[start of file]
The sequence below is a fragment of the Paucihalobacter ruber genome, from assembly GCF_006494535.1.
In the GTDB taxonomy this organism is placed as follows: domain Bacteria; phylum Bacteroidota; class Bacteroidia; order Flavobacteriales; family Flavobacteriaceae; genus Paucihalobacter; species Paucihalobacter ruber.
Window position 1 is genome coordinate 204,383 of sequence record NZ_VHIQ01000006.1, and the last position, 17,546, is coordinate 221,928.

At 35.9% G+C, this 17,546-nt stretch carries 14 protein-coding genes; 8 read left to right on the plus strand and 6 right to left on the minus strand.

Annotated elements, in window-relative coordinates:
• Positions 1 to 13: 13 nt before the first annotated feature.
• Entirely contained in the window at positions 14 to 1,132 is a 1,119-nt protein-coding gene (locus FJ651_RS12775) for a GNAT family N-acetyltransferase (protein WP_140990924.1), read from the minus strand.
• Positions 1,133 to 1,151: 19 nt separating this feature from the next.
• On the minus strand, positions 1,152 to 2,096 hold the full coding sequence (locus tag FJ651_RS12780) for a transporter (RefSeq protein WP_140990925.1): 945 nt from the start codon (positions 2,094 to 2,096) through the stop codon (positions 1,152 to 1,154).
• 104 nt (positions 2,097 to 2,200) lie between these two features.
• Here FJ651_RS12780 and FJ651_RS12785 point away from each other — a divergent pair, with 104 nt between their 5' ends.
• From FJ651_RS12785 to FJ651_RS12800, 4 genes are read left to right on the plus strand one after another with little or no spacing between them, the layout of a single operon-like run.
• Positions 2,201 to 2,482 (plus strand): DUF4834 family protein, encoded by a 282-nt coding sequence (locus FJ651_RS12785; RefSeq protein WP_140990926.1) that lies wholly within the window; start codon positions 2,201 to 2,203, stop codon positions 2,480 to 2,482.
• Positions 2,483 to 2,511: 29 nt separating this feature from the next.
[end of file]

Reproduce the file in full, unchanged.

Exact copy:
The sequence below is a fragment of the Paucihalobacter ruber genome, from assembly GCF_006494535.1.
In the GTDB taxonomy this organism is placed as follows: domain Bacteria; phylum Bacteroidota; class Bacteroidia; order Flavobacteriales; family Flavobacteriaceae; genus Paucihalobacter; species Paucihalobacter ruber.
Window position 1 is genome coordinate 204,383 of sequence record NZ_VHIQ01000006.1, and the last position, 17,546, is coordinate 221,928.

At 35.9% G+C, this 17,546-nt stretch carries 14 protein-coding genes; 8 read left to right on the plus strand and 6 right to left on the minus strand.

Annotated elements, in window-relative coordinates:
• Positions 1 to 13: 13 nt before the first annotated feature.
• Entirely contained in the window at positions 14 to 1,132 is a 1,119-nt protein-coding gene (locus FJ651_RS12775) for a GNAT family N-acetyltransferase (protein WP_140990924.1), read from the minus strand.
• Positions 1,133 to 1,151: 19 nt separating this feature from the next.
• On the minus strand, positions 1,152 to 2,096 hold the full coding sequence (locus tag FJ651_RS12780) for a transporter (RefSeq protein WP_140990925.1): 945 nt from the start codon (positions 2,094 to 2,096) through the stop codon (positions 1,152 to 1,154).
• 104 nt (positions 2,097 to 2,200) lie between these two features.
• Here FJ651_RS12780 and FJ651_RS12785 point away from each other — a divergent pair, with 104 nt between their 5' ends.
• From FJ651_RS12785 to FJ651_RS12800, 4 genes are read left to right on the plus strand one after another with little or no spacing between them, the layout of a single operon-like run.
• Positions 2,201 to 2,482 (plus strand): DUF4834 family protein, encoded by a 282-nt coding sequence (locus FJ651_RS12785; RefSeq protein WP_140990926.1) that lies wholly within the window; start codon positions 2,201 to 2,203, stop codon positions 2,480 to 2,482.
• Positions 2,483 to 2,511: 29 nt separating this feature from the next.